Thoughts about my thinking?
January 20, 2009 5:20 AM   Subscribe

Previously on AskMe: a whole bunch of questions about how to think more, better, etc. But what if I'm finding myself not interested in deliberative thinking?

I love argumentation and discourse, but I've realized recently that deliberative thought holds very little interest for me. Unfortunately, as a college student and member of a post-industrial society, that skill seems almost essential.

I've got a strong interest in law, and am on my school's mock trial team, where I'm the lead attorney, although I'm only a sophomore. It's the most fun experience I've had in a long time, and it makes me think I might like to pursue litigation, trial lawyering, or a judging as a career.

I was diagnosed last year with dysthymia and have been undergoing counseling for nearly a year and a half, along with anti-depressants for a little over a year now. Aside from any chemical imbalances, my philosophy tends towards the nihilistic and can't quite make the reach to existentialism; it pushes an attitude towards life of a certain degree of apathy, although even when I do care about something, my self-discipline and interest are usually not enough to get me to do it thoroughly.

That makes me question whether my disinterest might actually be related to laziness, or to the fact that it's a difficult skill, as I've never developed serious critical thinking skills. I cruised through school intellectually on natural intelligence, although my grades reflected my boredom and disinterest in the environment, which challenged only my tolerance for seemingly-unnecessary work.

Assuming my lack of interest in deliberative thought isn't a function of either my depression, the medication, laziness, or a lack of practice (and if it is, please say that, too):

a) What could it be due to?
b) What should I do? I've been thinking "Maybe college just isn't right for me, if I really don't like this central activity." But dropping out doesn't seem like a sensible option, either.
c) Is there a field of study which might be better suited for me than others? I'm currently a political science major, and philosophy and legal studies double-minor, at a second-tier liberal arts college. Oddly enough, I like political theory more than the other stuff in the field, and I loved talking with my professor for tens of hours last semester, but I don't like thinking about the arguments.

In sum: I do like thinking, to some extent. I like being smart. I like gathering knowledge, although not by memorization. I like arguing about and discussing ideas. I don't like deliberative thinking. And it seems that's a problem.

Thanks.
Anonymous for any of my professors who are seeing this. Also my mother, who would probably flip if she thought I was going to waste tens of thousands of dollars at this point in my career.
posted by anonymous to Education (9 answers total) 5 users marked this as a favorite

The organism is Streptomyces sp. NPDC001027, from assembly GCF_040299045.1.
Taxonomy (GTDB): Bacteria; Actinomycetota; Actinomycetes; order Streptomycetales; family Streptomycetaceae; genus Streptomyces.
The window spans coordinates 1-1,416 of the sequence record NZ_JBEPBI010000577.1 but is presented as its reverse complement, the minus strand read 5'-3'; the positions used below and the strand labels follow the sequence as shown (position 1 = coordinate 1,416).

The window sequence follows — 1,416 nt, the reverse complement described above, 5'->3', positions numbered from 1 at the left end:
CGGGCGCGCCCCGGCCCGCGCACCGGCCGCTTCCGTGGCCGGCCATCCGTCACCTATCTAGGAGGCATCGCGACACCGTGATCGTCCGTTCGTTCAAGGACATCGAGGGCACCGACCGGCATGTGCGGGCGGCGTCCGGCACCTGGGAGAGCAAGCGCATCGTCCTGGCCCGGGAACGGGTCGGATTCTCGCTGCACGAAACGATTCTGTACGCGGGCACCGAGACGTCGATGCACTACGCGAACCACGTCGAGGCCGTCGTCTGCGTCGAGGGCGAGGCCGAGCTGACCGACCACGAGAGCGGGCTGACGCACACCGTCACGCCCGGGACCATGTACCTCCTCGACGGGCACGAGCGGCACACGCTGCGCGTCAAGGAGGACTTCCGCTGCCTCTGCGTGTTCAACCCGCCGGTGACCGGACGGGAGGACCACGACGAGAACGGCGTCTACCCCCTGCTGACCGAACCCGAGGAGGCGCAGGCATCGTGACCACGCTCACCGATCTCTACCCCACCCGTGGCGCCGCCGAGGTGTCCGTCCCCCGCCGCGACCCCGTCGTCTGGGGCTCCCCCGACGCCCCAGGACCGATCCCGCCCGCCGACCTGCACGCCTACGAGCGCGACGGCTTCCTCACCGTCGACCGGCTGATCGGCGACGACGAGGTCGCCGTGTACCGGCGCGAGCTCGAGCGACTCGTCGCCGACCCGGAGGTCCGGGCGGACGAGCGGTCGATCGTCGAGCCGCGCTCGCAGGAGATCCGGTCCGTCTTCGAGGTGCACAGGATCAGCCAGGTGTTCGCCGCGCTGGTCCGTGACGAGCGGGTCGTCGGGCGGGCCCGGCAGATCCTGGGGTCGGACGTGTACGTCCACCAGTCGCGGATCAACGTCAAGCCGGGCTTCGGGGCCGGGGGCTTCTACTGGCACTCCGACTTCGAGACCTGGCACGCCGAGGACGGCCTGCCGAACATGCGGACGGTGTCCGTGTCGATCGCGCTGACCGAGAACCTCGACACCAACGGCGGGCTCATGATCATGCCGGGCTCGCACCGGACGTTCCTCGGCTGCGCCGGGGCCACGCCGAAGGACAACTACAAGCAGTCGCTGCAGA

Do you mean by "deliberative thinking" the working through of ideas, rationally looking at all facets of a problem and then working through potential solutions?

If that's what you mean, I look at it like this- I like gathering knowledge and knowing stuff too. But I also value the correctness or wisdom of said information- it is worth it to me to take time to gather all relevant data, see as many sides as I can, and then work through to come up with a solution that's the best I can.

Consider that you might be a "visual" thinker. You might see a problem as objects to be manipulated, rather than a stream of words? This makes pure memorization difficult- without knowing what they actually mean, it's just gibberish. So, if that's the case, strive to understand. That obviates the need to memorize, because you just know it...?
posted by gjc at 6:31 AM on January 20, 2009


This is tough, what with the anonymous posting, because I want to ask you what you mean by "deliberative thinking." Given this definition...

de·lib·er·a·tive
adj.
1. Assembled or organized for deliberation or debate: a deliberative legislature.
2. Characterized by or for use in deliberation or debate.

... your statements "I like arguing about and discussing ideas. I don't like deliberative thinking." seem contradictory. Does the phrase "deliberative thinking" have some specific academic jargon sort of meaning that isn't conveyed by dictionary definitions? Feel free to email me a clarification; I'd be happy to post it for you. I guarantee I am neither a professor nor a mother.
posted by jon1270 at 6:32 AM on January 20, 2009


.. your statements "I like arguing about and discussing ideas. I don't like deliberative thinking." seem contradictory. Does the phrase "deliberative thinking" have some specific academic jargon sort of meaning that isn't conveyed by dictionary definitions?

This is the same problem I'm having when I read the question. To me, arguing about and discussing ideas is deliberative thinking. I'm not sure how to proceed.
posted by Nattie at 6:45 AM on January 20, 2009